A few odds and ends of catching up.

First - Eric Raymond posted this a while back, but looks at the moral justification of Kyle going out in times of civil unrest as not only "not wrong", but a duty.

That is, all males of military age who are or intend to become citizens of the United States are under federal statute the “unorganized militia”, and have the duty of the militia to defend the Constitution of the United States against enemies foreign and domestic (as both naturalizing citizens and members of the armed forces swear to do).

Kyle Rittenhouse is a 17-year-old male and thus a member of the unorganized militia under black-letter Federal law. When he armed up to defend a friend’s business during a breakdown in civil order, he was acting precisely as all members of the unorganized militia have a legal and Constitutional duty to act in like circumstances.

And yes, shooting violent criminal insurrectionists is included in that duty. Rittenhouse would have been justified in doing so even if he had not been acting in self-defense against lethal threats to his person.

So let’s not hear any more nonsense about a teenager having no business being in that situation. Kyle Rittenhouse recognized one of his core duties as an American citizen and performed it with exceptional skill and courage.

While we're at it, this article is a pretty good overview of the AR platform. I'm partial to PSA (Palmetto State Armory) on the budget side myself.  

On the gaming front, my recent foray into T5 aside, Bradford Walker pointed out something that us old-school Battletech (and Car Wars, and etc...) players know well - you don't need fancy models and minis to play a "real"game, no matter what Games Workshop says. While appreciate nice chits, wooden pieces, and plastic models in a well-crafted game, the fact of the matter is that Warhammer 40k, Warmachine, and similar could just as easily be played with the appropriate size disks/squares marked to show facings, a copy of the rules, and in the case of Warmachine, a set of faction cards. The original Battletech had folded, printed pieces of cardboard slipped into a clip-stand.

Modeling and minis are fine, but the game is not the minis - and I say this knowing damn well how, in board games especially, graphic design and layout can be integral to the play, and not simply for aesthetics.

He also makes another post on Battletech specifically, showing how Catalyst Labs does a reasonable job of getting people into the game world without a huge investment, and a reasonable learning curve.

On the gaming front, there's a recent video at Joy of Wargaming on Wargaming on a Budget.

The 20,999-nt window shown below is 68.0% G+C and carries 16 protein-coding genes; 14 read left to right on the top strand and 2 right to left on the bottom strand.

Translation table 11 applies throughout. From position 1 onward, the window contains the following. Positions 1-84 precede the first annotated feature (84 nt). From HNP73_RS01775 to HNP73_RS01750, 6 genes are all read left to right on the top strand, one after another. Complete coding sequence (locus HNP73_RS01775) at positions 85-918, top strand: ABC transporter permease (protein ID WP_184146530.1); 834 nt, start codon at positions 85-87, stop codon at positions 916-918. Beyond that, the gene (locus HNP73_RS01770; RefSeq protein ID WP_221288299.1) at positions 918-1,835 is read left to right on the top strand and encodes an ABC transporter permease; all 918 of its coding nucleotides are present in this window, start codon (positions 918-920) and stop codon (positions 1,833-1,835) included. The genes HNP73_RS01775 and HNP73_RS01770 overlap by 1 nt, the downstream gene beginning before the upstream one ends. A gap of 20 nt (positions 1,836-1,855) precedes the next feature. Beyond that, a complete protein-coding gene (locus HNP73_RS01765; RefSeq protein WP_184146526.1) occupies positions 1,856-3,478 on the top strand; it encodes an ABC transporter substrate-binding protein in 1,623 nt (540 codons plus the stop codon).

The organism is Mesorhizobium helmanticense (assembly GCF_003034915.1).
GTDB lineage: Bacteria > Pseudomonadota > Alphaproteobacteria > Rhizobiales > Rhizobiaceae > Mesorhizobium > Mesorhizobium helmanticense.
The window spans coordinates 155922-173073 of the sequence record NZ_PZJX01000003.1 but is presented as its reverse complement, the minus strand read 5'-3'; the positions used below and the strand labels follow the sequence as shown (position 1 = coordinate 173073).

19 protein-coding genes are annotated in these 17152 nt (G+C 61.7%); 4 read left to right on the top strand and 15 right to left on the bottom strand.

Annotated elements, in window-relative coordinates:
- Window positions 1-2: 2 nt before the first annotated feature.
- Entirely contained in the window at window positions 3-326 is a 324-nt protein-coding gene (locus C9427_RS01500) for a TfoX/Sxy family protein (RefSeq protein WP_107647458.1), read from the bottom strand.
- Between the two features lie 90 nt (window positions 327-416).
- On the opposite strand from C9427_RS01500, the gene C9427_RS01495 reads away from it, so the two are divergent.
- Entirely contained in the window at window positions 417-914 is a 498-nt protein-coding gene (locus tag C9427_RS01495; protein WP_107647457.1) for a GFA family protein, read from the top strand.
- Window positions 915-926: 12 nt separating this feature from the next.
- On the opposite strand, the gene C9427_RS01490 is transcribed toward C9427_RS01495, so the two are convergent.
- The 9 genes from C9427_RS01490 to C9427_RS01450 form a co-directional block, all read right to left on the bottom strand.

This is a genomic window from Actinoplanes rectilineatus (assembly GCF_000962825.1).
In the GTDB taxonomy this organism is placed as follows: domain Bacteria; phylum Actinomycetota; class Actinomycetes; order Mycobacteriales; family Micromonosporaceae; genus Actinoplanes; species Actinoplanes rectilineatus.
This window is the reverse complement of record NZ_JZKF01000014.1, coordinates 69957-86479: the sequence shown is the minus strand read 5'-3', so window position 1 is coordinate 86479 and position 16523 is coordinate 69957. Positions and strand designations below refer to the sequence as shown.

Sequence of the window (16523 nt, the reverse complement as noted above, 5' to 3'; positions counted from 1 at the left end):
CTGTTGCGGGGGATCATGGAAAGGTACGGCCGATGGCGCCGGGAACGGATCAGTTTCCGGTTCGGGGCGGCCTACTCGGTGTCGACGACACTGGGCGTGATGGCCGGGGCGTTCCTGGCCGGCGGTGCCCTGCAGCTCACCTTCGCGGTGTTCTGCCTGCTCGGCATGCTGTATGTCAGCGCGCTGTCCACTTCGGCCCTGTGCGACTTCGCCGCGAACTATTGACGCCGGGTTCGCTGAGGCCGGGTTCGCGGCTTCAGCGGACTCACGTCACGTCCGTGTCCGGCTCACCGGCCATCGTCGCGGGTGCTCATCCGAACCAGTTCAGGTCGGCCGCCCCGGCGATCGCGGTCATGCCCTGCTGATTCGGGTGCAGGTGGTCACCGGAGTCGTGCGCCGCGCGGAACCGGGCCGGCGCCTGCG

Since I mentioned Car Wars earlier, he also reviews (and in later vids, plays) Gaslands, which looks like a better take on modernized Car Wars than the latest Steve Jackson tabletop./minis attempt to be like the cool kids (that said, the rulebook compendium for the previous iteration is awesome).

It's a great channel. Also check out the review, and playthrough, of Riot.

Over at Men of the West, they have begun covering the works of Cordwainer Smith.

The book explores numerous themes, including Civil Rights, Christianity (The Old Strong Religion as it is called–Smith was himself a Christian), rites of passage, and numerous moral questions. It is a weird story by most standards, but makes more sense as you read his other works which explain the history, technology, and culture of the Instrumentality universe. More about that in future posts. This will be a multipart thing, and we’ll circle back to Norstrilia later. After all, Smith used nonlinear storytelling at times. Why not?

Peter Grant does a post on how Remington got gutted:

I've long argued that the activities of many private equity and leveraged buyout firms are immoral and unethical.  Yes, I know that depends on who defines "ethical" or "moral" behavior.  I'm a Christian and a pastor, so I apply Biblical definitions to those terms.  Others differ, of course.  Nevertheless, to see such firms buy a company, asset-strip it, load it up with debt (paying themselves out of the proceeds of such loans) and then abandon it to wither and die under an impossible financial burden, leaves a very sour, nasty taste in one's mouth.  (It leaves an even worse one in the mouths of the company's employees, who typically lose everything in the crash.)  Those who glibly claim that such activities are "legal" (as if that makes them moral or ethical) tend to ignore such realities.

I fully agree. It may be legal, a person can break what he owns if he wishes, but that makes him a poor steward of what he manages. In these cases - it's not just their own lives, but responsibility for the livelihoods of those working at the companies they buy out that they are also responsible for which, they are abdicating. They are maximizing their own personal gain while gutting a legacy and taking advantage of others, with no repercussions for screwing others over.

Last - the vatican commie is running his mouth again: "The fragility of world systems in the face of the pandemic has demonstrated that not everything can be resolved by market freedom." I've mentioned elsewhere, freedom and a free market are about "who decides." If the market and the people in it cannot decide, then someone else does. Some decisions need to be made at the scope of the community or nation - but most do not. Even taken out of context, his statements are a lie in favor of central control, ignoring the degree to which the worst failures were in the places where the government had the most control, and not the people.